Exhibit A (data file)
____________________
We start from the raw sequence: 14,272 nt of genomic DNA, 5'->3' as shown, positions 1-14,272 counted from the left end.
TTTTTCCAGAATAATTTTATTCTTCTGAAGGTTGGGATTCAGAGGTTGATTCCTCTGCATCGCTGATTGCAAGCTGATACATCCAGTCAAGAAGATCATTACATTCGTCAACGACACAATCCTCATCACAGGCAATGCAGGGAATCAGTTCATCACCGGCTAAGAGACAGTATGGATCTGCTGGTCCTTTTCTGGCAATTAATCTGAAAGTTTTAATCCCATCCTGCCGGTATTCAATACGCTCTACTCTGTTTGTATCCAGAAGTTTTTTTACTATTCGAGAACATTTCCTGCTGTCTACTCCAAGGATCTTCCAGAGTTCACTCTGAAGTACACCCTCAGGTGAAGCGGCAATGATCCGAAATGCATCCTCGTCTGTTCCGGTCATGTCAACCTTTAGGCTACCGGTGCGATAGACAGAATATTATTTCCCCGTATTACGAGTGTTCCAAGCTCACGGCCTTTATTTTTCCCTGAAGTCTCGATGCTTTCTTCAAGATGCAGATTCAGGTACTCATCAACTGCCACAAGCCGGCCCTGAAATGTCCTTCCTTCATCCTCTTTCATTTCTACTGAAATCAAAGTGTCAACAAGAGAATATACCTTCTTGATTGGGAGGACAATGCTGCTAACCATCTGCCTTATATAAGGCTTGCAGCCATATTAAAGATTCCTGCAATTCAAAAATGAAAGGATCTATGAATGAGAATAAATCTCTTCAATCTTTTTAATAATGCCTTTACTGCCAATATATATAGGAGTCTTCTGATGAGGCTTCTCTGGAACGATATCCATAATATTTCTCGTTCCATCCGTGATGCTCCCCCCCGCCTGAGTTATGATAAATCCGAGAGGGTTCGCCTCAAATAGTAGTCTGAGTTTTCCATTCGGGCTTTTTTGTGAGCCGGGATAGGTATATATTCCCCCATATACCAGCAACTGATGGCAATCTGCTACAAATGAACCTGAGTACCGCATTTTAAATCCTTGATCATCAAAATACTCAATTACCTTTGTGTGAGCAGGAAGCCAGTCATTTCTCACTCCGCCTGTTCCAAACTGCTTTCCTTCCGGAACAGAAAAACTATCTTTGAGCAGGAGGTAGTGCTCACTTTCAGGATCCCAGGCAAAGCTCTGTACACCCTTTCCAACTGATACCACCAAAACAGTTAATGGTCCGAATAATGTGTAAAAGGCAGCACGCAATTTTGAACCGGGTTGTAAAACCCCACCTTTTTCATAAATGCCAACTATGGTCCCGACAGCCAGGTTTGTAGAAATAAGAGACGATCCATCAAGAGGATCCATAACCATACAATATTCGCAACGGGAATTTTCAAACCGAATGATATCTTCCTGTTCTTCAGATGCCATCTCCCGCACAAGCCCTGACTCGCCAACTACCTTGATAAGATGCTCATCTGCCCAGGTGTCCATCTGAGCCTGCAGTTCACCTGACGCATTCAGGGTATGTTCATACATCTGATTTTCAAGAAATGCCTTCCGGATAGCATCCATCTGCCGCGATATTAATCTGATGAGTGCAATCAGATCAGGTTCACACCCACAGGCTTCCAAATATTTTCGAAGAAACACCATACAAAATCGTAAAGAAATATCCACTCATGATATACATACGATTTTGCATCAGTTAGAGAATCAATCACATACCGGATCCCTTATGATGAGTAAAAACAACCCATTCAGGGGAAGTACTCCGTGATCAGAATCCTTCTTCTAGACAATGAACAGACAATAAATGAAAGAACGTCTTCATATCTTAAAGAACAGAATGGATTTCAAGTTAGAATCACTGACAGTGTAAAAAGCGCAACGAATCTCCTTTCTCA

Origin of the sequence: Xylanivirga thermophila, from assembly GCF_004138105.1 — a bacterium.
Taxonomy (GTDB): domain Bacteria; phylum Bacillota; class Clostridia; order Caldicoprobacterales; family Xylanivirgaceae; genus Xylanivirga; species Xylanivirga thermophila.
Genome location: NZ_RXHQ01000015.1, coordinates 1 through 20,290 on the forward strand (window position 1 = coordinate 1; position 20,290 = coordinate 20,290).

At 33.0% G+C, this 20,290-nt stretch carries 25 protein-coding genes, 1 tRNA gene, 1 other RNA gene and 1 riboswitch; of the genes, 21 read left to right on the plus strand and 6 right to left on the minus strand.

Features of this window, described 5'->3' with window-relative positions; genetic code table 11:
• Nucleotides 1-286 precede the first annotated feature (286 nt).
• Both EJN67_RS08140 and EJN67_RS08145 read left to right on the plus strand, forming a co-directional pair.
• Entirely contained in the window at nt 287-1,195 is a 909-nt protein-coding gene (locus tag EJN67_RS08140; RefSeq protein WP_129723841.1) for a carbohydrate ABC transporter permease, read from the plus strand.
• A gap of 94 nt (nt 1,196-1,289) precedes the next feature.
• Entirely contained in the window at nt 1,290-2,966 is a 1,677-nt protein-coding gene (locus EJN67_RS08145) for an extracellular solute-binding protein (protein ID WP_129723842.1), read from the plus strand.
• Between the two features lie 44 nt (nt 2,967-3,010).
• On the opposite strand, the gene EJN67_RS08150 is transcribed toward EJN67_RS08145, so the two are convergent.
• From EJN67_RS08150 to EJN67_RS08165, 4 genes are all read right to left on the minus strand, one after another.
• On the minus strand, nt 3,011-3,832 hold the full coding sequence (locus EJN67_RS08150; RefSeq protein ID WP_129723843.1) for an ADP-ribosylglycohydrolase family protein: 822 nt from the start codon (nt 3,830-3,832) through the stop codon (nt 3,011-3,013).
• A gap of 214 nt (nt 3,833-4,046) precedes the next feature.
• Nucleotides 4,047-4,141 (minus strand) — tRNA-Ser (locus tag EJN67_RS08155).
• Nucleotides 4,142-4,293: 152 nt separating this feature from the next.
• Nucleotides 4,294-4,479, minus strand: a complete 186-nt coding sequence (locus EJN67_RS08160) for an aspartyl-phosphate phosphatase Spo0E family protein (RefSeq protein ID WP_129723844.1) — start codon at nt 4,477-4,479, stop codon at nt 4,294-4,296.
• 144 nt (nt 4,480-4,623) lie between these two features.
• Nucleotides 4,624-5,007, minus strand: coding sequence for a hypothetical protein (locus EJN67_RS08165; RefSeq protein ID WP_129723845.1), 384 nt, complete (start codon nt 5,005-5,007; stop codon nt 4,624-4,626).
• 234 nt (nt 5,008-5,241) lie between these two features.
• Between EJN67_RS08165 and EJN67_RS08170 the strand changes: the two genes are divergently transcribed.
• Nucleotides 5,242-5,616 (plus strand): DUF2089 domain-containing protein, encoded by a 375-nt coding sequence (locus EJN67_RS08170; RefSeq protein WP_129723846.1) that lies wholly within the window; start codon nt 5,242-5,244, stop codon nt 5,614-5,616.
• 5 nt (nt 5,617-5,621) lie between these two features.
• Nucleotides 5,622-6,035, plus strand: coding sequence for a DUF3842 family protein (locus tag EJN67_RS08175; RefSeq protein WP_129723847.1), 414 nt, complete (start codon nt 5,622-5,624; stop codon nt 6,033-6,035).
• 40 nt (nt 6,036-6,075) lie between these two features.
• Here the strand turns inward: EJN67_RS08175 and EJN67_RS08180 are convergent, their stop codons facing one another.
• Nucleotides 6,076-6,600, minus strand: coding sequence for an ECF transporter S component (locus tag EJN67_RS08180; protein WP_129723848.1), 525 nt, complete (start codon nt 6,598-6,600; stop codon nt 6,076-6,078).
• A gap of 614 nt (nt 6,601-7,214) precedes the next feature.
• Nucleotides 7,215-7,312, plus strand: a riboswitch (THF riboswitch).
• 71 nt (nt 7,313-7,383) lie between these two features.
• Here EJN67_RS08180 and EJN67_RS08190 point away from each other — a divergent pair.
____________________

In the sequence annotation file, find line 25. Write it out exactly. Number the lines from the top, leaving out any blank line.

• Nucleotides 5,242-5,616 (plus strand): DUF2089 domain-containing protein, encoded by a 375-nt coding sequence (locus EJN67_RS08170; RefSeq protein WP_129723846.1) that lies wholly within the window; start codon nt 5,242-5,244, stop codon nt 5,614-5,616.